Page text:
--Brian Selznick


More from Brian Selznick


The Houdini Box


Walt Whitman: Words for America


The Boy of a Thousand Faces

From Publishers Weekly

Starred Review. Here is a true masterpiece—an artful blending of narrative, illustration and cinematic technique, for a story as tantalizing as it is touching.Twelve-year-old orphan Hugo lives in the walls of a Paris train station at the turn of the 20th century, where he tends to the clocks and filches what he needs to survive. Hugo's recently deceased father, a clockmaker, worked in a museum where he discovered an automaton: a human-like figure seated at a desk, pen in hand, as if ready to deliver a message. After his father showed Hugo the robot, the boy became just as obsessed with getting the automaton to function as his father had been, and the man gave his son one of the notebooks he used to record the automaton's inner workings. The plot grows as intricate as the robot's gears and mechanisms [...] To Selznick's credit, the coincidences all feel carefully orchestrated; epiphany after epiphany occurs before the book comes to its sumptuous, glorious end. Selznick hints at the toymaker's hidden identity [...] through impressive use of meticulous charcoal drawings that grow or shrink against black backdrops, in pages-long sequences. They display the same item in increasingly tight focus or pan across scenes the way a camera might. The plot ultimately has much to do with the history of the movies, and Selznick's genius lies in his expert use of such a visual style to spotlight the role of this highly visual media. A standout achievement. Ages 9-12. (Mar.)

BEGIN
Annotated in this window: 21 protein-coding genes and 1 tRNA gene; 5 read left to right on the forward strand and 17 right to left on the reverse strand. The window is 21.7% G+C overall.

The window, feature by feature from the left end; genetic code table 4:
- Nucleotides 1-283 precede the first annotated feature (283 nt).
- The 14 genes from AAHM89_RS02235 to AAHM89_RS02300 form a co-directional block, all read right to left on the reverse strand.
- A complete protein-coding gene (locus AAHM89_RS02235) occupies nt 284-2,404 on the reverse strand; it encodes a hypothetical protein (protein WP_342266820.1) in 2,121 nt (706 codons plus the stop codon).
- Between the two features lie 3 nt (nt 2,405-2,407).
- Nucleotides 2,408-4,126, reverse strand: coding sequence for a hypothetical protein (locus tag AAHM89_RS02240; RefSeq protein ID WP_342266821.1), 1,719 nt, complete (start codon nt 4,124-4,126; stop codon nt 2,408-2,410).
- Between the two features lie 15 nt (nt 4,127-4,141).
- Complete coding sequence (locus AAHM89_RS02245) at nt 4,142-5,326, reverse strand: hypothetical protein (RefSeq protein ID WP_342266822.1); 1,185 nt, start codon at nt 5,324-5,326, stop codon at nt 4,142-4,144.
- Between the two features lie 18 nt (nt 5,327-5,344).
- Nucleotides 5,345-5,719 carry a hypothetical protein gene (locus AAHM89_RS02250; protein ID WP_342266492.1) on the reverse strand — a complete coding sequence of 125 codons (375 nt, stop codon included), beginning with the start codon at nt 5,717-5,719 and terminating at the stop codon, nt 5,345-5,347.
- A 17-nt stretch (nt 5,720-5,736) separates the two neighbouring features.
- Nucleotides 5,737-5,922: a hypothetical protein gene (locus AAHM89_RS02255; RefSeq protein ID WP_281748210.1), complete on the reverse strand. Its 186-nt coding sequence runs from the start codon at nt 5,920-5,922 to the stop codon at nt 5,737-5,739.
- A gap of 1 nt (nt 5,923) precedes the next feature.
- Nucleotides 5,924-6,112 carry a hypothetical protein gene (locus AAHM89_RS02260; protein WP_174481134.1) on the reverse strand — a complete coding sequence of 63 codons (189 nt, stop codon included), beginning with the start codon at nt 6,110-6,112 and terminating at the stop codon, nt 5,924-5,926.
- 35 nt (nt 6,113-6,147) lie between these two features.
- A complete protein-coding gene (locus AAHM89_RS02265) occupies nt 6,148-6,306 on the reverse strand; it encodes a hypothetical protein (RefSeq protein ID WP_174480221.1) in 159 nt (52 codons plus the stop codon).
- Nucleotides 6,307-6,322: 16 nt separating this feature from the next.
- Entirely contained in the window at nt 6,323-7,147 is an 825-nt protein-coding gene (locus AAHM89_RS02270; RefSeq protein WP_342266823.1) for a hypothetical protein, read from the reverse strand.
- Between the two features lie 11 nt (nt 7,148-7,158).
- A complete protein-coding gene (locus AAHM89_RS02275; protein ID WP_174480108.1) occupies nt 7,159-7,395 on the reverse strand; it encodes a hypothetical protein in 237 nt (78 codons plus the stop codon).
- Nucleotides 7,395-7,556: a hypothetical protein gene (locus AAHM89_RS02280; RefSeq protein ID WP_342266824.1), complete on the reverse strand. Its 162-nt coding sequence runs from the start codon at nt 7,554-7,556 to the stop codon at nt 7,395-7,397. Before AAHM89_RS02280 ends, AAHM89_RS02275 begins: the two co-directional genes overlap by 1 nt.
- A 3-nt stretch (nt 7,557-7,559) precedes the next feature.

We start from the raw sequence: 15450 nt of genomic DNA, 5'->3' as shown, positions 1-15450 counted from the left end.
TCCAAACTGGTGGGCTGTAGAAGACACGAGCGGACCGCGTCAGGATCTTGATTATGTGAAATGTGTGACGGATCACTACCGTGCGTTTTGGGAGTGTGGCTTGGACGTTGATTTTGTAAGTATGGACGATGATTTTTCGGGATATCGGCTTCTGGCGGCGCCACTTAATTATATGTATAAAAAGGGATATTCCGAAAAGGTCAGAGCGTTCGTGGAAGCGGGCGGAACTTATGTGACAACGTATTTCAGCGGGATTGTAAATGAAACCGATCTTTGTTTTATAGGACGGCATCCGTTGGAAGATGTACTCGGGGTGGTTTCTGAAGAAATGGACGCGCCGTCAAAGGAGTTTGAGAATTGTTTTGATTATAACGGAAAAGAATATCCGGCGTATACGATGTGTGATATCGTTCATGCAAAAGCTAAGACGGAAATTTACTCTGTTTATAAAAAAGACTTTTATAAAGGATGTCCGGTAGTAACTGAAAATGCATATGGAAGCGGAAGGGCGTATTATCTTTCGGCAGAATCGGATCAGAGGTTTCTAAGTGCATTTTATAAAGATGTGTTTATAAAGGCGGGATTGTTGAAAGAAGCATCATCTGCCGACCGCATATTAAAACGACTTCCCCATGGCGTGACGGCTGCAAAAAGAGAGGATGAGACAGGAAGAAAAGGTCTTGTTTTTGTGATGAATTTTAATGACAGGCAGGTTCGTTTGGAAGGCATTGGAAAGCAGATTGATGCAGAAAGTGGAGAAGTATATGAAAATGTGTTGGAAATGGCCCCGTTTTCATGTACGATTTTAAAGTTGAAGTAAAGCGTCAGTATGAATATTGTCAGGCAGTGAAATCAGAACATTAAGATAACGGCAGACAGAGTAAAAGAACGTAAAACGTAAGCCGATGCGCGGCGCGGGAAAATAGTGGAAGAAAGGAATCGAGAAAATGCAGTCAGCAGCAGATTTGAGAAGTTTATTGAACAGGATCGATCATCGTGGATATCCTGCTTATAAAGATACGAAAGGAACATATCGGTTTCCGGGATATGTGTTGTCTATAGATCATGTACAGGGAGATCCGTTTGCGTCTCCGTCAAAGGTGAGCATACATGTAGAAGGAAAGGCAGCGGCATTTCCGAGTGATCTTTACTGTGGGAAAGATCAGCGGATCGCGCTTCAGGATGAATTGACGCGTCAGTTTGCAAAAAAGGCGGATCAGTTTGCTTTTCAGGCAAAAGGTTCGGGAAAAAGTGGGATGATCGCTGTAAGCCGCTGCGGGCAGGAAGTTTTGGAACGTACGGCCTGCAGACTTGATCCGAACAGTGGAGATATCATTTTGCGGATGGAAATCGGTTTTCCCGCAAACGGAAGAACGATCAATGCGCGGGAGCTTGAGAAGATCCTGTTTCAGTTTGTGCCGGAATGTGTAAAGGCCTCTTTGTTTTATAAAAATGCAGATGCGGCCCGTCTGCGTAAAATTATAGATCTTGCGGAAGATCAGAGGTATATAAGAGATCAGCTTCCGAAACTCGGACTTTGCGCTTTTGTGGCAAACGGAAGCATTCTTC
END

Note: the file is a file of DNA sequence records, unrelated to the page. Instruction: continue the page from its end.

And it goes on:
Copyright © Reed Business Information, a division of Reed Elsevier Inc. All rights reserved.

More About the Author

Brian Selznick is the illustrator of "Frindle" by Andrew Clements, "Riding Freedom" and "Amelia and Eleanor Go For A Ride," both by Pam Munoz Ryan; as well as his own book "The Houdini Box," winner of the 1993 Texas Bluebonnet Award. Mr. Selznick lives in Brooklyn, New York.

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Customer Reviews

Bought this book for my 7 year old son who loves to read.